Unlikely Voter

Poll Analysis and Election Projection

Posts Tagged ‘ 2012 ’

Gallup did a poll of religion in America, by state. I thought it would be interesting to chart that against Barack Obama’s 2012 vote share.

Here are the results.

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New York Magazine was trying to be sympathetic to the popular polling figures on its own side of the political, but let out a secret in the process: Public Policy Polling cooked the books all along.

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Hey look, a post!

While I’m sure everyone involved is so proud of Vanderbilt’s data filtering app for its recent poll of Tennessee showing Barack Obama still losing in one of the two states he ran behind John Kerry in, but the problem is that the details are made less transparent.

What a shame.

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The Washington Post found that among Registered Voters, Tim Kaine and George Allen are tied at 46 in the Virginia Senate race.

Virginia Virtucon’s Riley thinks that’s a bit misleading, though.

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Rather than look at just one state, I thought it might be interesting to see what Swingometer has to say about a national poll, and as it turns out, the most recent national poll is the tracking poll from Rasmussen Reports.

This one is much better news for Mitt Romney than the North Carolina poll was.

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North Carolina was President Obama’s narrowest win in 2008. I’ve long thought that the state would be the quickest, easiest pickup for Republicans in 2012. As the final matchup between Barack Obama and Mitt Romney shapes up, early polling begins to confirm that guess.

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I’m back. The last ten days have seen me move cross country and start to settle in to a new home and a new job.

While I was gone, we had some primaries. So it’s high time we took a look at the delegate situation. Of course, since I started writing this post, word has come out that Rick Santorum is exiting the race, so let’s see if that was the right idea. [More]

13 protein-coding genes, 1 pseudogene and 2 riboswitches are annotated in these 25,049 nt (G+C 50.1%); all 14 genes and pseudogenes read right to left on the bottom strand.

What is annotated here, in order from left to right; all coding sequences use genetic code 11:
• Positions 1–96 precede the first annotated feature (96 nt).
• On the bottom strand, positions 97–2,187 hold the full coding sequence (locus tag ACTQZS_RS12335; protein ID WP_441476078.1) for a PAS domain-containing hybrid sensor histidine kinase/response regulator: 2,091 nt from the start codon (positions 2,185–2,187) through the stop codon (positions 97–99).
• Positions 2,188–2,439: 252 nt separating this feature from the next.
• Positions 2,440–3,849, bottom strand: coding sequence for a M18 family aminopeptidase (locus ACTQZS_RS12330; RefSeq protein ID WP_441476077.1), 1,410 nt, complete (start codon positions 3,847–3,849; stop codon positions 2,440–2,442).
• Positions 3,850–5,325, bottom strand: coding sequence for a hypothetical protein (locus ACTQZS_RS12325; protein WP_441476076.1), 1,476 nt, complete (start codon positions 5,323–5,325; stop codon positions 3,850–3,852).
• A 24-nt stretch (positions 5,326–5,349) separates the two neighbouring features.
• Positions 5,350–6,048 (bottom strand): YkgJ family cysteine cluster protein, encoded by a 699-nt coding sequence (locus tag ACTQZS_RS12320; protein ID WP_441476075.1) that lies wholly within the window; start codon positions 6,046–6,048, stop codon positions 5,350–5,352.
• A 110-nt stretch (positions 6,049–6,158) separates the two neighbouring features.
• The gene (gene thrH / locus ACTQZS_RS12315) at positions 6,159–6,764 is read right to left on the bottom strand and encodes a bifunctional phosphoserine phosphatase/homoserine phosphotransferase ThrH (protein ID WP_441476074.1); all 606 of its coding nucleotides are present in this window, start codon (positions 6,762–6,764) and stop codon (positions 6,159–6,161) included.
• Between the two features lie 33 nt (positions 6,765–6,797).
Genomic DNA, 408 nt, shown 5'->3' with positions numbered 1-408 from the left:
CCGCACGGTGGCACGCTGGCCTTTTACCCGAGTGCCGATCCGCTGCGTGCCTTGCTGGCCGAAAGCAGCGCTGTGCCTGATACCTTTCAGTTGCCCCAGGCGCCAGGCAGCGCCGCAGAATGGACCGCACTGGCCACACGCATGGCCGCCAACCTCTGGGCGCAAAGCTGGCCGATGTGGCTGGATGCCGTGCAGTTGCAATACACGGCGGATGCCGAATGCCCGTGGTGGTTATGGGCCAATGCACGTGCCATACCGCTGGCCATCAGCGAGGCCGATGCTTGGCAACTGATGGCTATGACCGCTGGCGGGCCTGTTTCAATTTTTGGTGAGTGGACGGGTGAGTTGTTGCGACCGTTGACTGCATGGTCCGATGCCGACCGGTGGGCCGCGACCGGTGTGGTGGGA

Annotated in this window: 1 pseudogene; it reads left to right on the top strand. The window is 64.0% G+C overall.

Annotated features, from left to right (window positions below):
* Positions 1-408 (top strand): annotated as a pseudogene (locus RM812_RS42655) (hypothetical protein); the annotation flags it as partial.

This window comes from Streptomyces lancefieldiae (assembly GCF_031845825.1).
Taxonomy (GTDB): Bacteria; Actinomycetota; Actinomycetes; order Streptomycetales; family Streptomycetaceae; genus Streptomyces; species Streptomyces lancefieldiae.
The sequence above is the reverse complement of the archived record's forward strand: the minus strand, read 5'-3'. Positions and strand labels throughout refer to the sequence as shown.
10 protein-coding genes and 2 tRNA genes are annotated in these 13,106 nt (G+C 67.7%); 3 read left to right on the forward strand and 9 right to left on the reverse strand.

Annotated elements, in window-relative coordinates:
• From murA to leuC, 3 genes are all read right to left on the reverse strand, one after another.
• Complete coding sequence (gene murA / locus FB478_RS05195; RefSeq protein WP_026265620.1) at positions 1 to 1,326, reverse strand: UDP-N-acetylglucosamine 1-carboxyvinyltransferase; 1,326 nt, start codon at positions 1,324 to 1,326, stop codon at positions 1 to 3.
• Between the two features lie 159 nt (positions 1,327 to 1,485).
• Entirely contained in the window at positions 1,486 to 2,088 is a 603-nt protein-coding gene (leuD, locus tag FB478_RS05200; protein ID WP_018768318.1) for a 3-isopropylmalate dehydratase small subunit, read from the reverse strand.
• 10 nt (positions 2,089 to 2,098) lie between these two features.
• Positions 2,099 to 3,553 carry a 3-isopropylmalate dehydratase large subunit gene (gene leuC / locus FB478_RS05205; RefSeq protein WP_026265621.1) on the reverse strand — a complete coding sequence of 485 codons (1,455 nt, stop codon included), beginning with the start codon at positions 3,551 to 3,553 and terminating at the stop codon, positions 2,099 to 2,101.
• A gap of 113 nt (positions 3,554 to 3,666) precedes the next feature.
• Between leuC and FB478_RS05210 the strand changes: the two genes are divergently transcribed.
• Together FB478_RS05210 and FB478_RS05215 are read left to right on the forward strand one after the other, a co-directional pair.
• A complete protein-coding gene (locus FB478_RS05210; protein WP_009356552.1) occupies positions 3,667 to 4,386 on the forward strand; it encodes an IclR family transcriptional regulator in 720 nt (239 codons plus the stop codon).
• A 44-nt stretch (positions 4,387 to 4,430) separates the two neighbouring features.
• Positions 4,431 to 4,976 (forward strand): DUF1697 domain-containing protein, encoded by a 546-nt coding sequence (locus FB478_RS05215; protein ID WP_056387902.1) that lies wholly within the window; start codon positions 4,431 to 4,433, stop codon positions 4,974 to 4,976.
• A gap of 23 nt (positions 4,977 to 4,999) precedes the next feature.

Quinnipiac University put out a pair of polls this week I thought were interesting to note. Now, I have and still do think that it’s too soon to test general election Presidential matchups, so don’t think I’m reading a lot into these. But apart from that, I find it odd that Mitt Romney is doing better in Pennsylvania than he is in Ohio.

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Forgive me for venturing out from strict horserace poll analysis, but given the the administration’s recent moves on coal power, I couldn’t help but wonder how that might affect the President in swing states, should prices rise in coal-burning states.

A check I made this morning suggests that the answer is yes, if coal is an issue in this election, it could swing close states.

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Since we last looked at the delegate situation, Rick Santorum has won two state primaries, and Mitt Romney picked up a state caucus, a territorial primary, and a territorial caucus.

Santorum showing the ability to win state primaries is good news for him, but he must now convert that ability into delegates, or this race may be effectively over anyway.

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